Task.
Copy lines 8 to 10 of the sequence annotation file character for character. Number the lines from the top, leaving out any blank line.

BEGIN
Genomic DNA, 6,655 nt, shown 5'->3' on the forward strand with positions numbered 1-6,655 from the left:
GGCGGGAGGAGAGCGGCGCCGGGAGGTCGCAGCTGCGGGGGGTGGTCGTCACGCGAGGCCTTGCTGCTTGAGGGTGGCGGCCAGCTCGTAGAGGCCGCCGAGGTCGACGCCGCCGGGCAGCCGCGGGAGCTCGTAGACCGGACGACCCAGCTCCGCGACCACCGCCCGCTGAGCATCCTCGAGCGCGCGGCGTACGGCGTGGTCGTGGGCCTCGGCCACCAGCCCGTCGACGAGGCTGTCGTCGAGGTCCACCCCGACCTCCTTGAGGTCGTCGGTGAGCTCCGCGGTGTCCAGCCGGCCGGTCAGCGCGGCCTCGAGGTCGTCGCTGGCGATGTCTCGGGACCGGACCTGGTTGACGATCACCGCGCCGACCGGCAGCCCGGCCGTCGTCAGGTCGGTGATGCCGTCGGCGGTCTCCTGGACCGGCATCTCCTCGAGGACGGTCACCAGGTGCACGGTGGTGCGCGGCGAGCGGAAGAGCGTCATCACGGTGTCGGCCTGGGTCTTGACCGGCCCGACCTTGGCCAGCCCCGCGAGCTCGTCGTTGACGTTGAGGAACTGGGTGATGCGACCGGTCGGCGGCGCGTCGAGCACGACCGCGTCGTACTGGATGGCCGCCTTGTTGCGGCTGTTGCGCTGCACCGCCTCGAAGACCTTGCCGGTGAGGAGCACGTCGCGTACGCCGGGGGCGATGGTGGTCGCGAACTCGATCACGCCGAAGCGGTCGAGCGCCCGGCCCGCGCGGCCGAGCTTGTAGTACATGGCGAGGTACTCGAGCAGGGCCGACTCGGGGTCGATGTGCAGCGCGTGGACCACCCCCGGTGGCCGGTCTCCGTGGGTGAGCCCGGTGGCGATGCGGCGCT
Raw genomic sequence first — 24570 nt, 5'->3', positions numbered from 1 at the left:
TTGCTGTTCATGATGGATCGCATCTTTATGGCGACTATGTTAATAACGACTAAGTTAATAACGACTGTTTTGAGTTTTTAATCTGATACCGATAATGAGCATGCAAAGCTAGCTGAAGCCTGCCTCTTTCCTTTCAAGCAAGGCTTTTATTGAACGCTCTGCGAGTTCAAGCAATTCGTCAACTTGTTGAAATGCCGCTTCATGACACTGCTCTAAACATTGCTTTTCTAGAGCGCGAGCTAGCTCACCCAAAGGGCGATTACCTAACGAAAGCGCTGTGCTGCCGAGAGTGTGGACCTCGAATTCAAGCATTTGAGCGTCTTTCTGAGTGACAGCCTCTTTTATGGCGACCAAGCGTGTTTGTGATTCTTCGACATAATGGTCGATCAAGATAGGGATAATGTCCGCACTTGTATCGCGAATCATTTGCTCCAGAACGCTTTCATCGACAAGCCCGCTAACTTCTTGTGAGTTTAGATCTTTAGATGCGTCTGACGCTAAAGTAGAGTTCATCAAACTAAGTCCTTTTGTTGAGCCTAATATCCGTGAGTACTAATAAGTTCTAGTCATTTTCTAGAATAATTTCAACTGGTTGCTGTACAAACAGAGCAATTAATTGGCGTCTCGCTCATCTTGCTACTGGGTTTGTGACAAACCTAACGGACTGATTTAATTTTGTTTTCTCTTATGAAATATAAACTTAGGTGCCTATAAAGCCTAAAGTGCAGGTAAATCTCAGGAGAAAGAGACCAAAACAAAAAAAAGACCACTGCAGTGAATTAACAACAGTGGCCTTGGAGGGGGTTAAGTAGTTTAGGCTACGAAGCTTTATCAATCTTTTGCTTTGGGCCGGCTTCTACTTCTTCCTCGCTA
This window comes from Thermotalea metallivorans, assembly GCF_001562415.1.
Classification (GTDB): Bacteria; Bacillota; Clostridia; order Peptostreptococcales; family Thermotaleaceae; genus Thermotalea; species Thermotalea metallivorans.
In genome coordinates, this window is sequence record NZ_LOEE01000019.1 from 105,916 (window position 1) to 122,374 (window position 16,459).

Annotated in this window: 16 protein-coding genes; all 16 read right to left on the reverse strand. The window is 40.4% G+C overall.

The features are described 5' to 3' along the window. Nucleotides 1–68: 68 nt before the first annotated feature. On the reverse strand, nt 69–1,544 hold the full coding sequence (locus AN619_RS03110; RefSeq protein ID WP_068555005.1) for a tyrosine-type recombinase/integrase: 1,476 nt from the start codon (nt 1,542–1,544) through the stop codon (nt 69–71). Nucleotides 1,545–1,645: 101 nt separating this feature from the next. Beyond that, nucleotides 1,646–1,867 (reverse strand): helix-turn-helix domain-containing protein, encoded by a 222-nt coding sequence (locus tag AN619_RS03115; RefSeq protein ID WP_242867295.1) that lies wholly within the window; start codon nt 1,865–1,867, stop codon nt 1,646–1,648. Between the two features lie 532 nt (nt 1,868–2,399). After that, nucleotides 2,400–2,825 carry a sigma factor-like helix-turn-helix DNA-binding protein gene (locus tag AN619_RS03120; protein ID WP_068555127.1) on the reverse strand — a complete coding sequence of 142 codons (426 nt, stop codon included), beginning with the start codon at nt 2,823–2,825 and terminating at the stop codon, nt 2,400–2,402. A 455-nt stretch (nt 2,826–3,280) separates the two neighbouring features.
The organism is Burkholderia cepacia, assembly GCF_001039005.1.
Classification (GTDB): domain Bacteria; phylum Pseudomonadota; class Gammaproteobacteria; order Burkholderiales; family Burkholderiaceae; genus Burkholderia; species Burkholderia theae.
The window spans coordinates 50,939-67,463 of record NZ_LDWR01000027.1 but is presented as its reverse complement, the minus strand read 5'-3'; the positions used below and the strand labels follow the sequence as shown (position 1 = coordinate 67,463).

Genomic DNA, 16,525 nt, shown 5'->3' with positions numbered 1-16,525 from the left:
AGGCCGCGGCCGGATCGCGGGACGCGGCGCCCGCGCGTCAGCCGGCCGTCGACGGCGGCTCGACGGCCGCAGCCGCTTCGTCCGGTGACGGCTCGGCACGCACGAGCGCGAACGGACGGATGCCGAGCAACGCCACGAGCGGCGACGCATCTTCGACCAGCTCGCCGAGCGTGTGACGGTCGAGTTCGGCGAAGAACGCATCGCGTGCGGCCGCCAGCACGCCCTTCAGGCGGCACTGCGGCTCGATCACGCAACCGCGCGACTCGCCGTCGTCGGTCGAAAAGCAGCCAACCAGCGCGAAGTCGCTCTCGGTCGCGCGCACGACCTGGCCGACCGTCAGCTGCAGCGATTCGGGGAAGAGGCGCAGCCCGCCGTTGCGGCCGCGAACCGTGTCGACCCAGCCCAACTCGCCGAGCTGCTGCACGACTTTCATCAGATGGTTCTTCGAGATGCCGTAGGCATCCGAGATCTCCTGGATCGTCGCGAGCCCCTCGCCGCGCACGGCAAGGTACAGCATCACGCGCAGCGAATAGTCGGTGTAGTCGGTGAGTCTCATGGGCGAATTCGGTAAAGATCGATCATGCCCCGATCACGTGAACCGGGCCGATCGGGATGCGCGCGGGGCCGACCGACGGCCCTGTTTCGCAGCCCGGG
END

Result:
Annotated in this window: 16 protein-coding genes; all 16 read right to left on the reverse strand. The window is 40.4% G+C overall.

The features are described 5' to 3' along the window. Nucleotides 1–68: 68 nt before the first annotated feature. On the reverse strand, nt 69–1,544 hold the full coding sequence (locus AN619_RS03110; RefSeq protein ID WP_068555005.1) for a tyrosine-type recombinase/integrase: 1,476 nt from the start codon (nt 1,542–1,544) through the stop codon (nt 69–71). Nucleotides 1,545–1,645: 101 nt separating this feature from the next. Beyond that, nucleotides 1,646–1,867 (reverse strand): helix-turn-helix domain-containing protein, encoded by a 222-nt coding sequence (locus tag AN619_RS03115; RefSeq protein ID WP_242867295.1) that lies wholly within the window; start codon nt 1,865–1,867, stop codon nt 1,646–1,648. Between the two features lie 532 nt (nt 1,868–2,399). After that, nucleotides 2,400–2,825 carry a sigma factor-like helix-turn-helix DNA-binding protein gene (locus tag AN619_RS03120; protein ID WP_068555127.1) on the reverse strand — a complete coding sequence of 142 codons (426 nt, stop codon included), beginning with the start codon at nt 2,823–2,825 and terminating at the stop codon, nt 2,400–2,402. A 455-nt stretch (nt 2,826–3,280) separates the two neighbouring features.
The organism is Burkholderia cepacia, assembly GCF_001039005.1.